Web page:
According to the Constitution of Mexico, the protection of personal data is a fundamental right of all Mexican citizens. Under federal law, individuals also have a right to access, change, oppose, or suppress their personal data. Although all private companies process data, some are not sufficiently familiar with Mexico’s data privacy principles and regulations, and many may not have an … Continue Reading
On 19 May 2017, the Cyberspace Administration of China (the “CAC“) released a revised draft of its Security Assessment for Personal Information and Important Data Transmitted Outside of the People’s Republic of China Measures (the “Second Draft Export Review Measures“).
The draft emerged just over a week after public comments closed on the first draft of … Continue Reading
Data brokers are organisations that obtain data from a variety of sources and then sell or license it to third parties. Many trade in personal data, which is purchased by their customers for several purposes, most commonly to support marketing campaigns. In 2012, data brokers’ trade in personal data was reported to have generated over $150 billion in revenue.
The … Continue Reading
In yet another key case dealing with the balance between citizens’ privacy and the ability of the state to intrude into it, the Court of Justice of the European Union (CJEU) has ruled on the compatibility with European Union law of legislation that authorises the retention of communications data, which includes personal data. The reference from the UK Court of … Continue Reading
In a case with major significance for foreign online businesses that do business in Russia, on Thursday, 10 November the Moscow City Court sustained a lower court ruling that granted the request of the Russian Data Protection Authority (Roskomnadzor) to block access to social network LinkedIn within Russian territory.
The Article 29 Working Party issued a revealing statement about the so-called EU-U.S. Umbrella Agreement, which is aimed at creating a high-level data protection framework in the context of transatlantic cooperation on criminal law enforcement.
As a sign of support for the deal, the Working Party welcomes the initiative to set up a general data protection framework in relation to … Continue Reading
The Court of Justice of the European Union (CJEU) has ruled that dynamic IP addresses are capable of constituting personal data under certain circumstances, ending years of speculation about whether such essential building blocks of the Internet qualified for protection under the EU Data Protection Directive.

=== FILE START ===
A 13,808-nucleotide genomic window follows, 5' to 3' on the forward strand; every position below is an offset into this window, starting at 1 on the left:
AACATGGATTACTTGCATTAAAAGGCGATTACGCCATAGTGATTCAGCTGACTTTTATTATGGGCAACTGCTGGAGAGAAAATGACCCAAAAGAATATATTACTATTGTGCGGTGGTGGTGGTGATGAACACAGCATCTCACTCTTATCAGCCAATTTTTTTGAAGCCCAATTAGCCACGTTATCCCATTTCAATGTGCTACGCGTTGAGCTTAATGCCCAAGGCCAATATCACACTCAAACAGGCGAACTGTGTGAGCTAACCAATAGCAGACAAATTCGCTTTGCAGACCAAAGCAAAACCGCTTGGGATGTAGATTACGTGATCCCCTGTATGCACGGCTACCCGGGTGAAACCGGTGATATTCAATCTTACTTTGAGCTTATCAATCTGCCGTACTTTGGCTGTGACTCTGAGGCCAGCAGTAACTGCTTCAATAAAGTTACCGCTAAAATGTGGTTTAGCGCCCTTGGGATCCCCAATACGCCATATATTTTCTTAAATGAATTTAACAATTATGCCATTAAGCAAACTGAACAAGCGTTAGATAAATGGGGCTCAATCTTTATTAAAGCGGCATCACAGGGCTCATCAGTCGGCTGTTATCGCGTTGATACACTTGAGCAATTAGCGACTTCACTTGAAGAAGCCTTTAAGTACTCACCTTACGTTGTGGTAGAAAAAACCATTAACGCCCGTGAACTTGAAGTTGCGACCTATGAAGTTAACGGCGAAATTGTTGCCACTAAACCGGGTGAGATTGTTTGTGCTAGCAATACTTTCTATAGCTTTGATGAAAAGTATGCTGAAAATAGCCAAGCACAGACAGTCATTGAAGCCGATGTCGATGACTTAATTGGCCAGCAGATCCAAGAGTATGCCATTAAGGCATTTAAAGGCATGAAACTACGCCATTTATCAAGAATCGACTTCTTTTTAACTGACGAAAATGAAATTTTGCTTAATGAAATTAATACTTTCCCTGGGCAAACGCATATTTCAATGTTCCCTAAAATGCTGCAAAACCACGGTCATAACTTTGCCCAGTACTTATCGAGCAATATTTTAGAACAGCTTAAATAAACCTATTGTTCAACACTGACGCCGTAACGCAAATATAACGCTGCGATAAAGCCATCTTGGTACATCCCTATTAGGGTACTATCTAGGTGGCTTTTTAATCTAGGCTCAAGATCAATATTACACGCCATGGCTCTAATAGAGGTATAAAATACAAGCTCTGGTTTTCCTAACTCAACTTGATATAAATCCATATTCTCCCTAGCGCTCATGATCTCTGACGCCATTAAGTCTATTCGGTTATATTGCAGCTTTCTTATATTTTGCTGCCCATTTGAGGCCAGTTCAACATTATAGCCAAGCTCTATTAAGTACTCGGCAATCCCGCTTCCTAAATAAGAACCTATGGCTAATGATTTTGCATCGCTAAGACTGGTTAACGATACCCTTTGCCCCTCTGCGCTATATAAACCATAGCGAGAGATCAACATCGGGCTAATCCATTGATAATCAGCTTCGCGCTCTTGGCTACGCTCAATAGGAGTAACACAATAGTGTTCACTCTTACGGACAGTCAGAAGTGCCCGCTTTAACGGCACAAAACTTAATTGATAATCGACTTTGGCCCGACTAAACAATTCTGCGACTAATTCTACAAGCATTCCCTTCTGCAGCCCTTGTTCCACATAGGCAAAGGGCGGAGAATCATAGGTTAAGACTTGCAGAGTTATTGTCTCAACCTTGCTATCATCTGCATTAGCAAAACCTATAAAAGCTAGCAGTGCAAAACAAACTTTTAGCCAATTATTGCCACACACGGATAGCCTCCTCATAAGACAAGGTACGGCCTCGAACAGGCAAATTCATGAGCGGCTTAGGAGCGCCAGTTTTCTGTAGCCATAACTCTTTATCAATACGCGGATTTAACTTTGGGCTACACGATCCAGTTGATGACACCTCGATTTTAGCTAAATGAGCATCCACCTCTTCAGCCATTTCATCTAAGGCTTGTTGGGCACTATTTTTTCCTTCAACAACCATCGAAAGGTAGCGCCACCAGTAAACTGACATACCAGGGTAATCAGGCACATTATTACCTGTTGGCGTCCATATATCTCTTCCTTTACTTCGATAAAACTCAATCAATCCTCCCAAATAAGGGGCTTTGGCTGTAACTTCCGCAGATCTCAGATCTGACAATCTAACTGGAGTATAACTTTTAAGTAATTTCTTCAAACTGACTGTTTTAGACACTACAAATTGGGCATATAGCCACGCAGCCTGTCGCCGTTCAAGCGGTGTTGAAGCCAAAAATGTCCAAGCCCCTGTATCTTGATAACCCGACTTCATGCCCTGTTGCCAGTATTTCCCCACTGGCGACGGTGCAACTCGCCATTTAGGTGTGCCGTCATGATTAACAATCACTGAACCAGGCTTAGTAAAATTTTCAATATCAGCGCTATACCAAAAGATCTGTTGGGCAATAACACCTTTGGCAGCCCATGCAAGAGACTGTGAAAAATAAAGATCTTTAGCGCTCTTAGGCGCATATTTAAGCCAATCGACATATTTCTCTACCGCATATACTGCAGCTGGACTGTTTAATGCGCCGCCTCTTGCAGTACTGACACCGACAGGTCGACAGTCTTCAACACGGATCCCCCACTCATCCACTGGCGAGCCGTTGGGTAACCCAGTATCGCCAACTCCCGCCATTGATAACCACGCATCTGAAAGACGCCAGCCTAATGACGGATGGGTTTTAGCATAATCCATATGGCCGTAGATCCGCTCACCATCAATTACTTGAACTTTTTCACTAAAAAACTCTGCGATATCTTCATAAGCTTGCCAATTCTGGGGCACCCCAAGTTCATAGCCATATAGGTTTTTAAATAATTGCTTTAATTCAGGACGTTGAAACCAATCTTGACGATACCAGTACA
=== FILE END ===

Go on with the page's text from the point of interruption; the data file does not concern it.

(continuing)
In Patrick Breyer v Bundesrepublik Deutschland, the German Federal Court referred two questions … Continue Reading
Along with the concept of personal data, as opposed to anonymous data, the Regulation introduces a third category, that of pseudonymous data. Pseudonymous data is information that no longer allows the identification of an individual without additional information and is kept separate from it. Pseudonymisation, while granting higher data security, also enhances data utility. In exchange … Continue Reading
As reported in The New York Times, Hogan Lovells represented a diverse group of 15 major technology companies, such as Google, Facebook, Microsoft, Snapchat, and Cisco, in filing last week an amicus brief in In re Search of an Apple iPhone. The Times reports:
“‘These companies, which are often fierce competitors, have joined together to voice concern about … Continue Reading
On 26 January, Hong Kong’s Privacy Commissioner for Personal Data (Commissioner) published his annual report on 2015 complaints and enforcement activity under the Personal Data (Privacy) Ordinance (PDPO).
The report reveals that 871,000 Hong Kong individuals were affected by data breaches in 2015, compared with 47,000 in 2014. The 98 incidents reported to the Commissioner last year (an increase from … Continue Reading
The need for proper and legitimate powers to enable intelligence and law enforcement agencies to do their job and keep everyone safe requires little justification. We live in a dangerous and uncertain world where anyone can be a victim of intolerance. So in a show of political awareness and legislative dexterity, the UK government is currently seeking to adopt a … Continue Reading
On November 5, 2015, the Federal Communications Commission Enforcement Bureau announced a $595,000 settlement agreement with Cox Communications, Inc. to resolve an investigation into whether the company failed to properly protect its customers’ personal information when electronic data systems were breached in August 2014. According to the FCC, Cox exposed the personal information of numerous customers and failed to report … Continue Reading
In June 2013, the French National Commission on Information Technology and Liberties (Commission Nationale de l’Informatique et des Libertés, “CNIL”) announced that, following a question of Member of European Parliament Françoise Castex, it was going to investigate IP Tracking practices that e-commerce sites allegedly used to illegitimately increase their prices. This investigation was carried out in close connection with … Continue Reading